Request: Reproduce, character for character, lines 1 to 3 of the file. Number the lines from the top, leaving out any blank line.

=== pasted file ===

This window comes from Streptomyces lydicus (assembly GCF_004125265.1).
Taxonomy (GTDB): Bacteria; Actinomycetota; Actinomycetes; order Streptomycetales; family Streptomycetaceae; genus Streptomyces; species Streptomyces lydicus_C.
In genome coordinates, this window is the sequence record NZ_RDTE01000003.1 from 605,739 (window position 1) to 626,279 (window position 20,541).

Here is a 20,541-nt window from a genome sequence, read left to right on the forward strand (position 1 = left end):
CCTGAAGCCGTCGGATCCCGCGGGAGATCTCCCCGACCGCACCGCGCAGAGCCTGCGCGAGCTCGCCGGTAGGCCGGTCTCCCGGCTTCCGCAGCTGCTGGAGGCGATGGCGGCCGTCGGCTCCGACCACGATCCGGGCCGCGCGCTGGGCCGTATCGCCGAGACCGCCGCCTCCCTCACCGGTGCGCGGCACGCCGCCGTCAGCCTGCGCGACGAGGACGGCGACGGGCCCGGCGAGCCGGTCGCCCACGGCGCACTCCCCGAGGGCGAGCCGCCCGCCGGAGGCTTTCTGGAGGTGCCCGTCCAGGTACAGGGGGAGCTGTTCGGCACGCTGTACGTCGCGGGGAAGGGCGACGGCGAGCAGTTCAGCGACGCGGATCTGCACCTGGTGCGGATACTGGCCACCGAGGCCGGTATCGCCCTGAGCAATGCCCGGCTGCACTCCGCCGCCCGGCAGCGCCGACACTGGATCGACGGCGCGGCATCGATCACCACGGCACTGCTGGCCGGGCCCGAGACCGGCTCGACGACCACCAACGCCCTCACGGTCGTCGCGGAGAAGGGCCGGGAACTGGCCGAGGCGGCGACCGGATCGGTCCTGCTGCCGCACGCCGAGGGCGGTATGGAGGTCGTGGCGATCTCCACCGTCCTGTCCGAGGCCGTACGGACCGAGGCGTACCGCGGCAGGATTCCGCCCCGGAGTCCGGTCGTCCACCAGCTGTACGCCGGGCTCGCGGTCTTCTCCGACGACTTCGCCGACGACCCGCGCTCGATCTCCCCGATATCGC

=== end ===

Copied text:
This window comes from Streptomyces lydicus (assembly GCF_004125265.1).
Taxonomy (GTDB): Bacteria; Actinomycetota; Actinomycetes; order Streptomycetales; family Streptomycetaceae; genus Streptomyces; species Streptomyces lydicus_C.
In genome coordinates, this window is the sequence record NZ_RDTE01000003.1 from 605,739 (window position 1) to 626,279 (window position 20,541).